University of East London gives payday lenders the boot

Weekly payday roundup: 7 days ended 1 mar 2013:

Well, it’s official: the University of East London has cemented itself as my favourite institute of higher learning after banning all payday loan adverts.

It’s also the only university in the UK to do so, which is even more reason to rejoice: finally someone’s standing up for university students and taking steps to prevent payday advance lenders such as Wonga and QuickQuid from preying upon younger Brits that both have need of extra cash and lack the world experience to necessarily know how pernicious payday lending can be. Payday loans often boast massively high annualised interest rates – Wonga can charge as much as 4,214 per cent APR, after all – and while payday lenders object at using an APR to represent a loan that lasts only a few weeks at most, the cost is still incredibly high, even if you manage to repay a payday loan on time and without incurring any late fees.

Out of its 28,000 students, UEL said 2,000 of them had dependent children, and the National Union of Students says that these types of students are one of the most likely to end up being ensnared by a payday lender. This was the main impetus behind the university’s decision to launch heir anti-payday lending campaign, said one UEL spokesman, and the vice president for the National Union of Students was very gratified to hear about the announcement.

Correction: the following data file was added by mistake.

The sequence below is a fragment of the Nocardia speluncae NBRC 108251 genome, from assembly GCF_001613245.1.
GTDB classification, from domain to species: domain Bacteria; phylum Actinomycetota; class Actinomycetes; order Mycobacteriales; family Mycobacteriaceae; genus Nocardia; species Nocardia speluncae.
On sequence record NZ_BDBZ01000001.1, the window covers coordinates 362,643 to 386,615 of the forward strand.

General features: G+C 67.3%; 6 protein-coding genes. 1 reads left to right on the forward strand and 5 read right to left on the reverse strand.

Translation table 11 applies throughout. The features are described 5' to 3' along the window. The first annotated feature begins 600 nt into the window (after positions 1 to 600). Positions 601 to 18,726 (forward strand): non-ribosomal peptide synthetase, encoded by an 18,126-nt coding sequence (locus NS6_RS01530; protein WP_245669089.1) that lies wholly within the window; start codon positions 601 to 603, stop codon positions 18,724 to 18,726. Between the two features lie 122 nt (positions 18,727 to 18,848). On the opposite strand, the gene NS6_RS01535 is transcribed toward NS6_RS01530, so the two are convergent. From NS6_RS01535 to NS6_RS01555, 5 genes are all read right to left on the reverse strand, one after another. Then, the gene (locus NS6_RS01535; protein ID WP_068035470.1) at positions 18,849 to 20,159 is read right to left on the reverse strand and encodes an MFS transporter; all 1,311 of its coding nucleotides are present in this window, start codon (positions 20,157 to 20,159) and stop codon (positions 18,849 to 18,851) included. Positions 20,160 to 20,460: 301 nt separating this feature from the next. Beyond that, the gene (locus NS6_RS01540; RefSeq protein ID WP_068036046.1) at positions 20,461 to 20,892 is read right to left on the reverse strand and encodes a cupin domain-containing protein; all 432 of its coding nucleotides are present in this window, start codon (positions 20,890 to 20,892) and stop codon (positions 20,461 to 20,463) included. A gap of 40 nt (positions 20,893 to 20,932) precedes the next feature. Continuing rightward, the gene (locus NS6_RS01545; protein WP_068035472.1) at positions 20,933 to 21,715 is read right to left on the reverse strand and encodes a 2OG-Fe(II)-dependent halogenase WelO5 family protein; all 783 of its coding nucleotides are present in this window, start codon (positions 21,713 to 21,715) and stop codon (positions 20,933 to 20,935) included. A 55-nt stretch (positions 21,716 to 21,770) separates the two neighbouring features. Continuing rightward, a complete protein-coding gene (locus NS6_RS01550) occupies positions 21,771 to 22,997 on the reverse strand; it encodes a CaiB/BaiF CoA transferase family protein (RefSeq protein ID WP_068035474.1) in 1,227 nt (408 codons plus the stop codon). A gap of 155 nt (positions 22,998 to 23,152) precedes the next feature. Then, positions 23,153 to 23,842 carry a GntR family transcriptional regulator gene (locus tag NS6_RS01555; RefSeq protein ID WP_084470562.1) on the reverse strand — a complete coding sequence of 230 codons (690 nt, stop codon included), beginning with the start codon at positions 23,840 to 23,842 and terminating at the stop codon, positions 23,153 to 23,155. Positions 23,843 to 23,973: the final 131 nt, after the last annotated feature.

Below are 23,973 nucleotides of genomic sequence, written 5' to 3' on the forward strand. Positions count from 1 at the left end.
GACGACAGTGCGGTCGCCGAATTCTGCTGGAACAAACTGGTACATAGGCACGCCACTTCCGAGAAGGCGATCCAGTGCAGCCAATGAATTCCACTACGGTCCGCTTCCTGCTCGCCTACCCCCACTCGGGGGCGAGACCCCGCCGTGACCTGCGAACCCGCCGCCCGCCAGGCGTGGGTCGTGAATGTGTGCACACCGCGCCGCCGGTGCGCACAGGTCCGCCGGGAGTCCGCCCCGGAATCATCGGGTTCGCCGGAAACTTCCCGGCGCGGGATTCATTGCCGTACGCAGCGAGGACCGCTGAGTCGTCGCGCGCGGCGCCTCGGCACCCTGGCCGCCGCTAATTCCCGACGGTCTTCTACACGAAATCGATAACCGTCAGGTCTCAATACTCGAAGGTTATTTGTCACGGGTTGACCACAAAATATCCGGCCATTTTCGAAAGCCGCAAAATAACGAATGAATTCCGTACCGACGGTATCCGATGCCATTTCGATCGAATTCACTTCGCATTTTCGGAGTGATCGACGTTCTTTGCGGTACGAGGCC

Peter Mercer, the vice president for NUS, said that payday lenders like to pass themselves off as a viable alternative to a student loan, but you shouldn’t be fooled by this. Short term loans almost always do nothing except make matters worse when it comes to debt, Mr Mercer added, and with so many disreputable lenders out there specifically targeting low income earners and students, taking steps to eliminate adverts for their services from university campuses across the UK will help stave off dangerous levels of debt.

And let’s face it: debt problems in the UK are getting worse. ¬†You don’t need me to tell you that, as all you need to do is look at how many people have been contacting National Debtline.

In fact, a news report I read this week said that there were nearly twice the number of payday loan-related debt troubles addressed by National Debtline in 2012 than there were the previous year. Specifically, the number of payday loan calls fielded by the free advice service increased by 94 per cent to 20,013 – and that if you looked at 2007 figures, the number of callers with payday loan debt had gone up an absolutely staggering 4,200 per cent!

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